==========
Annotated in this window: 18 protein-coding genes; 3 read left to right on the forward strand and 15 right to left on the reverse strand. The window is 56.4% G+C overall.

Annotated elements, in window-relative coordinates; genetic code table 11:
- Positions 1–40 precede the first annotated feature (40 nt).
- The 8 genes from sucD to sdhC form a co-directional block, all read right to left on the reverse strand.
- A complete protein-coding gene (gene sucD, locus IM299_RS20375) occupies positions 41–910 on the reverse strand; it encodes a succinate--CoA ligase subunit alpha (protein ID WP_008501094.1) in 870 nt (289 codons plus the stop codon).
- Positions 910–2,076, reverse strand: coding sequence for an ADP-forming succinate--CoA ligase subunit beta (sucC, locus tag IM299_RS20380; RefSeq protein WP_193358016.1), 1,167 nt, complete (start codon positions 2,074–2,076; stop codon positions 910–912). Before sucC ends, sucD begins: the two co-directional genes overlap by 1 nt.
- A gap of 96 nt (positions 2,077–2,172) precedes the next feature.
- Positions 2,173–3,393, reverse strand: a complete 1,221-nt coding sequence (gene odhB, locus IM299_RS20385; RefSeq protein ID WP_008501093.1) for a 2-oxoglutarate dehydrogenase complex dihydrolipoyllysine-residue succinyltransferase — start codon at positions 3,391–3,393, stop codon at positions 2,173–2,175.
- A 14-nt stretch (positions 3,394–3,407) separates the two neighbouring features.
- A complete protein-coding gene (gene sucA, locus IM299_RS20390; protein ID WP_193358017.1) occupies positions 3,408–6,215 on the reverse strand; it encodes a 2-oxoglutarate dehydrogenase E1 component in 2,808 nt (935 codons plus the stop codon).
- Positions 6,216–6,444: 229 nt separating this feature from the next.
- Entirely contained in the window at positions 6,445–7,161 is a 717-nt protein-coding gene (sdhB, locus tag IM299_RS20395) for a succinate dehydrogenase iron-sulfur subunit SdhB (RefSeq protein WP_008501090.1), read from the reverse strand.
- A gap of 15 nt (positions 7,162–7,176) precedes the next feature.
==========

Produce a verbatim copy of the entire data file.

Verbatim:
Annotated in this window: 18 protein-coding genes; 3 read left to right on the forward strand and 15 right to left on the reverse strand. The window is 56.4% G+C overall.

Annotated elements, in window-relative coordinates; genetic code table 11:
- Positions 1–40 precede the first annotated feature (40 nt).
- The 8 genes from sucD to sdhC form a co-directional block, all read right to left on the reverse strand.
- A complete protein-coding gene (gene sucD, locus IM299_RS20375) occupies positions 41–910 on the reverse strand; it encodes a succinate--CoA ligase subunit alpha (protein ID WP_008501094.1) in 870 nt (289 codons plus the stop codon).
- Positions 910–2,076, reverse strand: coding sequence for an ADP-forming succinate--CoA ligase subunit beta (sucC, locus tag IM299_RS20380; RefSeq protein WP_193358016.1), 1,167 nt, complete (start codon positions 2,074–2,076; stop codon positions 910–912). Before sucC ends, sucD begins: the two co-directional genes overlap by 1 nt.
- A gap of 96 nt (positions 2,077–2,172) precedes the next feature.
- Positions 2,173–3,393, reverse strand: a complete 1,221-nt coding sequence (gene odhB, locus IM299_RS20385; RefSeq protein ID WP_008501093.1) for a 2-oxoglutarate dehydrogenase complex dihydrolipoyllysine-residue succinyltransferase — start codon at positions 3,391–3,393, stop codon at positions 2,173–2,175.
- A 14-nt stretch (positions 3,394–3,407) separates the two neighbouring features.
- A complete protein-coding gene (gene sucA, locus IM299_RS20390; protein ID WP_193358017.1) occupies positions 3,408–6,215 on the reverse strand; it encodes a 2-oxoglutarate dehydrogenase E1 component in 2,808 nt (935 codons plus the stop codon).
- Positions 6,216–6,444: 229 nt separating this feature from the next.
- Entirely contained in the window at positions 6,445–7,161 is a 717-nt protein-coding gene (sdhB, locus tag IM299_RS20395) for a succinate dehydrogenase iron-sulfur subunit SdhB (RefSeq protein WP_008501090.1), read from the reverse strand.
- A gap of 15 nt (positions 7,162–7,176) precedes the next feature.